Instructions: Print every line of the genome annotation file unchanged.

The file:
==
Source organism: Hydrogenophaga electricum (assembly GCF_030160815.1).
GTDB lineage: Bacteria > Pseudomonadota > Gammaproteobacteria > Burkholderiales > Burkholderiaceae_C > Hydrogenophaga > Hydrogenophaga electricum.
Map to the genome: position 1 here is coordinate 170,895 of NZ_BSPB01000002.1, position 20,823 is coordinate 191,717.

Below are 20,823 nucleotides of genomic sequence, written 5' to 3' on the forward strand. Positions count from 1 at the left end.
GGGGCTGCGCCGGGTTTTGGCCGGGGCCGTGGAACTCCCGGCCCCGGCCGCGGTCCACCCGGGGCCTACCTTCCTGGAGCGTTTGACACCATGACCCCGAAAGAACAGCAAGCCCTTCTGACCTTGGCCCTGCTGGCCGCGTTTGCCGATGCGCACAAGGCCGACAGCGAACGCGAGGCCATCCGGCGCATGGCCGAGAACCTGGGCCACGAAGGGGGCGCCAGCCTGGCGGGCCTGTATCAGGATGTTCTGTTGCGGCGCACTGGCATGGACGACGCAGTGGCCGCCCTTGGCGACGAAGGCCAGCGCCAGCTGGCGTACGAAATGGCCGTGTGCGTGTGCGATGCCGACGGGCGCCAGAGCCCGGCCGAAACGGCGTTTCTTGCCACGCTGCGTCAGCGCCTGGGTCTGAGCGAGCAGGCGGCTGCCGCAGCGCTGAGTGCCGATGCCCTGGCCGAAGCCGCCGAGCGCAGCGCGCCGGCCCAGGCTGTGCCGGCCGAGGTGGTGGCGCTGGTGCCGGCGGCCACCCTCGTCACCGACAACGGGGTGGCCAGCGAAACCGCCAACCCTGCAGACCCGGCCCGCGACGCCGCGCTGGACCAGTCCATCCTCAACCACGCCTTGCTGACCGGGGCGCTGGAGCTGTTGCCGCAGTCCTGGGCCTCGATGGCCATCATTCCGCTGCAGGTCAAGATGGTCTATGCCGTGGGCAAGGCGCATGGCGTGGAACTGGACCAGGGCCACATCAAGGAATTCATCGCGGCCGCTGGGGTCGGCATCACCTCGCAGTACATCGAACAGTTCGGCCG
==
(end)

Source organism: Hydrogenophaga electricum (assembly GCF_030160815.1).
GTDB lineage: Bacteria > Pseudomonadota > Gammaproteobacteria > Burkholderiales > Burkholderiaceae_C > Hydrogenophaga > Hydrogenophaga electricum.
Map to the genome: position 1 here is coordinate 170,895 of NZ_BSPB01000002.1, position 20,823 is coordinate 191,717.

Below are 20,823 nucleotides of genomic sequence, written 5' to 3' on the forward strand. Positions count from 1 at the left end.
GGGGCTGCGCCGGGTTTTGGCCGGGGCCGTGGAACTCCCGGCCCCGGCCGCGGTCCACCCGGGGCCTACCTTCCTGGAGCGTTTGACACCATGACCCCGAAAGAACAGCAAGCCCTTCTGACCTTGGCCCTGCTGGCCGCGTTTGCCGATGCGCACAAGGCCGACAGCGAACGCGAGGCCATCCGGCGCATGGCCGAGAACCTGGGCCACGAAGGGGGCGCCAGCCTGGCGGGCCTGTATCAGGATGTTCTGTTGCGGCGCACTGGCATGGACGACGCAGTGGCCGCCCTTGGCGACGAAGGCCAGCGCCAGCTGGCGTACGAAATGGCCGTGTGCGTGTGCGATGCCGACGGGCGCCAGAGCCCGGCCGAAACGGCGTTTCTTGCCACGCTGCGTCAGCGCCTGGGTCTGAGCGAGCAGGCGGCTGCCGCAGCGCTGAGTGCCGATGCCCTGGCCGAAGCCGCCGAGCGCAGCGCGCCGGCCCAGGCTGTGCCGGCCGAGGTGGTGGCGCTGGTGCCGGCGGCCACCCTCGTCACCGACAACGGGGTGGCCAGCGAAACCGCCAACCCTGCAGACCCGGCCCGCGACGCCGCGCTGGACCAGTCCATCCTCAACCACGCCTTGCTGACCGGGGCGCTGGAGCTGTTGCCGCAGTCCTGGGCCTCGATGGCCATCATTCCGCTGCAGGTCAAGATGGTCTATGCCGTGGGCAAGGCGCATGGCGTGGAACTGGACCAGGGCCACATCAAGGAATTCATCGCGGCCGCTGGGGTCGGCATCACCTCGCAGTACATCGAACAGTTCGGCCG